Wolseley Gender Pay Gap Report 2022

At Wolseley, we want to ensure everyone treats others with fairness and respect. It is one of our core company values and we believe that regardless of how we identify, our background, or our circumstances, we all deserve the opportunity to develop our skills to our full potential, whilst working in a safe, supportive, and inclusive environment.

We are committed to ensuring that gender equality, diversity and inclusion are at the very heart of our business through our Fairness and Respect Board and its working groups. Through this, we listen to and work with our colleagues to identify where we can make improvements to create an environment where they feel happy and comfortable working at Wolseley.

This report outlines our gender pay gap and the actions we believe will help us to reduce the gap and continue to embed a truly inclusive culture at Wolseley.

We are pleased to have a higher female representation in the business in this report, with women comprising 20.0% of the workforce compared to last year’s report of 19.1%. This highlights some of the success against our commitments made in previous reports to continue to attract and retain female talent within Wolseley.

We continue to report solely on Wolseley UK Limited ("Wolseley") for this year's report being the largest company in the Wolseley Group. It has over 250 employees.

What is the gender pay gap?

The gender pay gap is the difference in median pay between men and women. This means if all male and female salaries were listed highest to lowest, we would look at the two 'middle' salaries and compare the difference between the two.

Gender pay gap reporting should not be confused with Equal Pay, which is a legal requirement and ensures a group of people carrying out similar duties are paid fairly compared to one another.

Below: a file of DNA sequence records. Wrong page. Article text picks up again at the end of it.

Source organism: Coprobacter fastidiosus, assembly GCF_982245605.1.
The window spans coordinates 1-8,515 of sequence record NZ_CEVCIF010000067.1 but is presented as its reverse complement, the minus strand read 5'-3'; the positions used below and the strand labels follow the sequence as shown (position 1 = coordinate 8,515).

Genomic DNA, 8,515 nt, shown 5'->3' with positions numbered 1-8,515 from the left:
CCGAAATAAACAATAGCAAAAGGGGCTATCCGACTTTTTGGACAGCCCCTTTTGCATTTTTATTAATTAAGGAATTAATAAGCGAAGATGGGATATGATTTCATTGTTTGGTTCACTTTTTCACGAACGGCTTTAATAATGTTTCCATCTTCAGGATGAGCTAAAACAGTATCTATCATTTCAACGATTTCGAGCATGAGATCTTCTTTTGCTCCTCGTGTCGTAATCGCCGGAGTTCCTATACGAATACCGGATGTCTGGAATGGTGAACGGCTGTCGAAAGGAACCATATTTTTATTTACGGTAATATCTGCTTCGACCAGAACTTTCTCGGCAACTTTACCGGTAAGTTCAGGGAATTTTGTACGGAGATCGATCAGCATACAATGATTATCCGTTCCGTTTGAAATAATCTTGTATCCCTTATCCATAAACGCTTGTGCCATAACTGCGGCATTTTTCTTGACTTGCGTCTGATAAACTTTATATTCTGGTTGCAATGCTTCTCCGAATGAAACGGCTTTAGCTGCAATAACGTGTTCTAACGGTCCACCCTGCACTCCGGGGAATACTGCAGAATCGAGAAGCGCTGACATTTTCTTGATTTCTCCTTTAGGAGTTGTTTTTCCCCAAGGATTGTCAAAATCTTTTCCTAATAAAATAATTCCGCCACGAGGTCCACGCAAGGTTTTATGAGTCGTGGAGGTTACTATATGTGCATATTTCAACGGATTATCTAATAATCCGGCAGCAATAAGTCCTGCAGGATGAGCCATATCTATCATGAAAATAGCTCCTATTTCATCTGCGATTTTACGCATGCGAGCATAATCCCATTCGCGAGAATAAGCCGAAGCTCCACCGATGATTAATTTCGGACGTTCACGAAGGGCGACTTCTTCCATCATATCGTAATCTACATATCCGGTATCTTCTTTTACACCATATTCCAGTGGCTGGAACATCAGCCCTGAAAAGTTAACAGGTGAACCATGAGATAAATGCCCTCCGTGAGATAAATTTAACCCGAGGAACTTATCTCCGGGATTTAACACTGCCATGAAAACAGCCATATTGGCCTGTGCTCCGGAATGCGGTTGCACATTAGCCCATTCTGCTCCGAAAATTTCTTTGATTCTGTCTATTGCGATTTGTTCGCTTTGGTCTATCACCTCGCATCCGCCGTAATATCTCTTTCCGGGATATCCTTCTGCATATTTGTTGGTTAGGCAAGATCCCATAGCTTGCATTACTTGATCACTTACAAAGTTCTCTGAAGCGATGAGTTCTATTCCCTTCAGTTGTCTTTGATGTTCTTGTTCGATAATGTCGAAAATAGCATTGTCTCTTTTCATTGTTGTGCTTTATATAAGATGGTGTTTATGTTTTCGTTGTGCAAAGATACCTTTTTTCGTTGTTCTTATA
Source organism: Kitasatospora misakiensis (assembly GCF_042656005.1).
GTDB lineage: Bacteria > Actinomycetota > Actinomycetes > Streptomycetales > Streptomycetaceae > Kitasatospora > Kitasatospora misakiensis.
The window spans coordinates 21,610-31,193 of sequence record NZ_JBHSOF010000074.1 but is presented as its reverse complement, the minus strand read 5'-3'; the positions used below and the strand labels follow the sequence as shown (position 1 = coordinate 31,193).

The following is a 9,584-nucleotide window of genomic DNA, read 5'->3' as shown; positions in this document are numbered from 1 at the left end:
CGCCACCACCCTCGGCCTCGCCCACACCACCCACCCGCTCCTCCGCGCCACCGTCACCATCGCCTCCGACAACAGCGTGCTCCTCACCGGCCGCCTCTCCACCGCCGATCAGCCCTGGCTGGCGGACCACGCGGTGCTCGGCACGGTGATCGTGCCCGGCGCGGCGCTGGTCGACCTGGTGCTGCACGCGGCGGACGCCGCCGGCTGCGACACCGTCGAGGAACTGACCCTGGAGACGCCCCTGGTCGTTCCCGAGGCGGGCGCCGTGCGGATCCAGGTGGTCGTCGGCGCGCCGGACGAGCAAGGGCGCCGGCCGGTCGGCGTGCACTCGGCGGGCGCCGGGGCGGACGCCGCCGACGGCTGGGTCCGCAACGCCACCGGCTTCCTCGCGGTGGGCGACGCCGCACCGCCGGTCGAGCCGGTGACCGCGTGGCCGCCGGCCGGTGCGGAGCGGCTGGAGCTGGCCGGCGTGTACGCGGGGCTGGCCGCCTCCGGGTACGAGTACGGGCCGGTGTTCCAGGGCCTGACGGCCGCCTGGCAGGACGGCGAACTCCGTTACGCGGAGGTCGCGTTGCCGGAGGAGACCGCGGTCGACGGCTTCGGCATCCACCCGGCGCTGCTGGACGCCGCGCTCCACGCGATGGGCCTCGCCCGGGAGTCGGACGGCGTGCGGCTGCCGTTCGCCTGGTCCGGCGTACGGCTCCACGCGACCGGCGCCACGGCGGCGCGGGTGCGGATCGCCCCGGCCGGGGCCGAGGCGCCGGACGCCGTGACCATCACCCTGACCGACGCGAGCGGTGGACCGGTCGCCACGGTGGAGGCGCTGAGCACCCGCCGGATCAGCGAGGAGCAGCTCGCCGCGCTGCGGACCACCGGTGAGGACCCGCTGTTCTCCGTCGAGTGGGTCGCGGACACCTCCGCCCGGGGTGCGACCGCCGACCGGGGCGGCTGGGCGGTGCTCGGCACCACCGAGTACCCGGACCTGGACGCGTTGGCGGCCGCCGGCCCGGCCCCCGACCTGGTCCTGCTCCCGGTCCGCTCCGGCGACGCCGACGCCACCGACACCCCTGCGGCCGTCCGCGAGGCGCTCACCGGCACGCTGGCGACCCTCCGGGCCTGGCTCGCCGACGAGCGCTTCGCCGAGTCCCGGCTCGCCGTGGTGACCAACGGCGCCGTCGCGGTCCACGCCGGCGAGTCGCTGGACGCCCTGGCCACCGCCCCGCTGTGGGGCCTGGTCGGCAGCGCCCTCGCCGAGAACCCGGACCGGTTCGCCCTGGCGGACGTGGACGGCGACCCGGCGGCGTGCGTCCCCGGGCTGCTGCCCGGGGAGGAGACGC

Our gender pay gap

In Wolseley, we are delighted to state our mean gender pay gap has reduced by 0.5% (from 4.97% last year) to 4.47% in this report. 

We have a gender pay gap under the median calculation of 1.03%. This is a relatively small increase from last year and remains considerably lower than the national UK gender pay gap in 2022 of 14.9%.1

Our mean and median gender pay gaps continue to remain among the best performing UK companies in terms of Gender Pay equality. We believe the following actions continue to contribute towards our gender pay gap being better than the national average:

  • Our minimum pay rate (branded Wolseley Wage) remains at 30 pence per hour more than the National Living Wage. The National Living Wage being an obligatory minimum payable to workers in the UK aged 23 and over which from April 2022 was £9.50 per hour, which will be increasing to £10.42 from April 2023
  • All our apprentices and colleagues under 23 years’ old are paid our full adult pay rate, rather than the lower tier permitted under the National Minimum Wage
  • An effective grading structure and disciplined pay management ensures consistency across our distributed business operations

While our mean rate has improved, we are not complacent and strive to ensure that we maintain and improve both the mean and median pay gap within Wolseley.

Our gender bonus gap

For the reporting period April 2021 – March 2022, the proportion of men in Wolseley paid a bonus during the period was 85.1% compared to 80.2% of women. The proportion of males receiving a bonus payment reduced by 2.7% (from 87.8%) and the proportion of females receiving a bonus payment increased by 4.2% (from 76.0%). Our bonus schemes are not based on personal performance and we would expect to see this gap continue to reduce in the future also. 

In Wolseley, we are pleased to report the mean bonus gap between males and females has reduced by 8.29%, to 39.53% (from 47.82%). The median has also significantly reduced by 27.06%, to 13.45% (from 40.51%). 

The narrowing of the mean gender pay gap over the last year means that we can now expect this to flow into the gender bonus gap over time, due to the lagging nature of this metric.